His Vision of Industrialising India

The above remark was prefaced by Madhubabu by his statement in the aforementioned speech when he said, “Too much stress cannot be laid upon the importance of industrial development in this country. There is already too much pressure on land;. population is growing, but lands are not growing, and it is not possible for any Government on earth to make the yield of agriculture less precarious than it has always been and will ever be. Government cannot command the heavens, nor can it provide a system of irrigation which will make every acre of land in this vast country irrigable. Consequently, the only salvation of India lies in the development of her industries”.

It is amply clear that right from the beginning of the second decade of twentieth century Madhubabu earmarked the issue of industrialisation because agricultural yield was declining and he firmly believed that the remedy lies in shifting the growing population of India from agriculture to industry so that they are liberated from the cycles of poverty. That far sighted vision resonates in India of twenty first century when farmers are confronting a situation marked by decline of their income from the agricultural sector and agitating in several parts of the country to seek a legal regime for minimum support price (MSP) for some of their harvests.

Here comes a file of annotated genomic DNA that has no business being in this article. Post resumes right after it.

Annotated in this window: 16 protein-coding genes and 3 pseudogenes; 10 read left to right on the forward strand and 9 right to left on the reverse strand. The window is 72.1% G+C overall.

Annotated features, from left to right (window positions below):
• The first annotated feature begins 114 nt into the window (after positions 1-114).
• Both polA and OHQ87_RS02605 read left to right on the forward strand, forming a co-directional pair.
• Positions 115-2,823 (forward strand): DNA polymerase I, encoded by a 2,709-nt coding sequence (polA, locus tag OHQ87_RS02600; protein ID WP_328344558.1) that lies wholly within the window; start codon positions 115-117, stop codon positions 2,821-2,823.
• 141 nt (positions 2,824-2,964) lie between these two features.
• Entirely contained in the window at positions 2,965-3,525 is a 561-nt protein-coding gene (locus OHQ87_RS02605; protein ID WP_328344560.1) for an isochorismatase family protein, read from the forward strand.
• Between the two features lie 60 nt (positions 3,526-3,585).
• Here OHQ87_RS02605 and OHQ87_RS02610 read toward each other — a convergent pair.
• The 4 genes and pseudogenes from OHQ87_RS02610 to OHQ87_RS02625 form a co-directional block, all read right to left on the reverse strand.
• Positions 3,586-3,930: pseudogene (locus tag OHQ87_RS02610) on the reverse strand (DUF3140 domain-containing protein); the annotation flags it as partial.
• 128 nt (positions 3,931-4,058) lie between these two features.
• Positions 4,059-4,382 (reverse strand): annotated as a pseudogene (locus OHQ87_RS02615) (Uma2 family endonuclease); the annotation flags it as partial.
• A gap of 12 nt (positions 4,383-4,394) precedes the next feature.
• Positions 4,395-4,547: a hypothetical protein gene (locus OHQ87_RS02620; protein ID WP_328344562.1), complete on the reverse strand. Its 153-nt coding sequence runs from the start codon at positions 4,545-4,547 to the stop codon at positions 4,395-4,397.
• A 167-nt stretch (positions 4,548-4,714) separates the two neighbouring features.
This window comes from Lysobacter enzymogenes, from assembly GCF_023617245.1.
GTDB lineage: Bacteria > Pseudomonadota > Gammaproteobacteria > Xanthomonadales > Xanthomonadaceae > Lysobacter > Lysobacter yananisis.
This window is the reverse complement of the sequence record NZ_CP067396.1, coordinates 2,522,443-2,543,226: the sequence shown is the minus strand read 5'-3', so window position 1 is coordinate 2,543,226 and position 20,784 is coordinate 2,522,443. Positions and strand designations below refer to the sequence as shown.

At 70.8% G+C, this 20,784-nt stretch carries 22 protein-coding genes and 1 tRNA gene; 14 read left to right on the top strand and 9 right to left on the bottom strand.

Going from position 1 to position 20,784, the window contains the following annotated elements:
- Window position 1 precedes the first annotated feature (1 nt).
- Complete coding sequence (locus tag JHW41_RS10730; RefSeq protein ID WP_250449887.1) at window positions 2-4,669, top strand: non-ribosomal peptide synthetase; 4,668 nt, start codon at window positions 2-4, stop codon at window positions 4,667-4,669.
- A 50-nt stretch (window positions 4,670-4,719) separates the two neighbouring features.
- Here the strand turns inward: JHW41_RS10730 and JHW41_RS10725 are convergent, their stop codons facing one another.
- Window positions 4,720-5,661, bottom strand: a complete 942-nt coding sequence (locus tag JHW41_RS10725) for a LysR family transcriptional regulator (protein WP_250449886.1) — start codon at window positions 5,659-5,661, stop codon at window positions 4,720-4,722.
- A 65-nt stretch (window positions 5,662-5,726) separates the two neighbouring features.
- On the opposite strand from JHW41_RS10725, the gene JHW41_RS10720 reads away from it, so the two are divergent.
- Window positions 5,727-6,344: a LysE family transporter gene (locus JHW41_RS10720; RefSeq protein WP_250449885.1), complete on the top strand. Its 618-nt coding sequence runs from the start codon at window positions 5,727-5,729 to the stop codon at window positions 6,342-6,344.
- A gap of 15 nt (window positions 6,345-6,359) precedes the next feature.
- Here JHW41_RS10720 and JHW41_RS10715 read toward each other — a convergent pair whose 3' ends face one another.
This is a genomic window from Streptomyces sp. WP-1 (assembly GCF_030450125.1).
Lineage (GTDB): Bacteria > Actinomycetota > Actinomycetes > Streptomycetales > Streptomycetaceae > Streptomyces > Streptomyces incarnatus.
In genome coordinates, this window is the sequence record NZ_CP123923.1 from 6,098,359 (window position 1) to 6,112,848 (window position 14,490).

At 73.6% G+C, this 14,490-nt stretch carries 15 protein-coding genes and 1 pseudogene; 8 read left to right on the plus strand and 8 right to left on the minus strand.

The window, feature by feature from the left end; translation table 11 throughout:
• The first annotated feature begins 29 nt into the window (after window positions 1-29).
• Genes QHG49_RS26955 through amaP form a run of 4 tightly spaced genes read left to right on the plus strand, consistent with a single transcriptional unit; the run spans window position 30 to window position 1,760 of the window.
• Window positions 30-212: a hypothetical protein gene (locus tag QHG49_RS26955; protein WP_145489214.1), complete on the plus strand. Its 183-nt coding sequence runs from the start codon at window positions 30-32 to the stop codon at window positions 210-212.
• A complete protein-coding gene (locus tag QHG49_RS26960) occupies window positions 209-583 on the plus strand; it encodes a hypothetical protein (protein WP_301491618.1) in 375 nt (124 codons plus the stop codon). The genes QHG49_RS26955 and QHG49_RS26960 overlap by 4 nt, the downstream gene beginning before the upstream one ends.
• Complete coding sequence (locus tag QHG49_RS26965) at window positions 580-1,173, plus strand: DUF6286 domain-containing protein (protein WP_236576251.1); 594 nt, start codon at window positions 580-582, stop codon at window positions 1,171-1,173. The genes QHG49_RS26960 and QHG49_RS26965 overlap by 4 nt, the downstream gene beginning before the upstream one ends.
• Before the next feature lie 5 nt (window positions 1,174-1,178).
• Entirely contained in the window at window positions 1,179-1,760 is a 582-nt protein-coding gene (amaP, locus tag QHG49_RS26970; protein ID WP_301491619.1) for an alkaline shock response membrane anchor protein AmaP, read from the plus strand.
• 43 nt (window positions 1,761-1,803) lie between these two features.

His Understanding of Caste System as a Retarding Factor

It is indeed extraordinary that he saw caste system as stumbling block for industrialisation of India. He explained in 1913 that division of labour as the organising principle of industry could not come up in India because of caste system. In doing so he preceded B R Ambedkar who apart from describing caste system as an “ascending order of reverence and descending order of contempt” wrote in his much celebrated essay on Hinduism, published in 1940, that caste as a structural form of inequality instead of creating division of labour divided labour.

Madhubabu and Ambedkar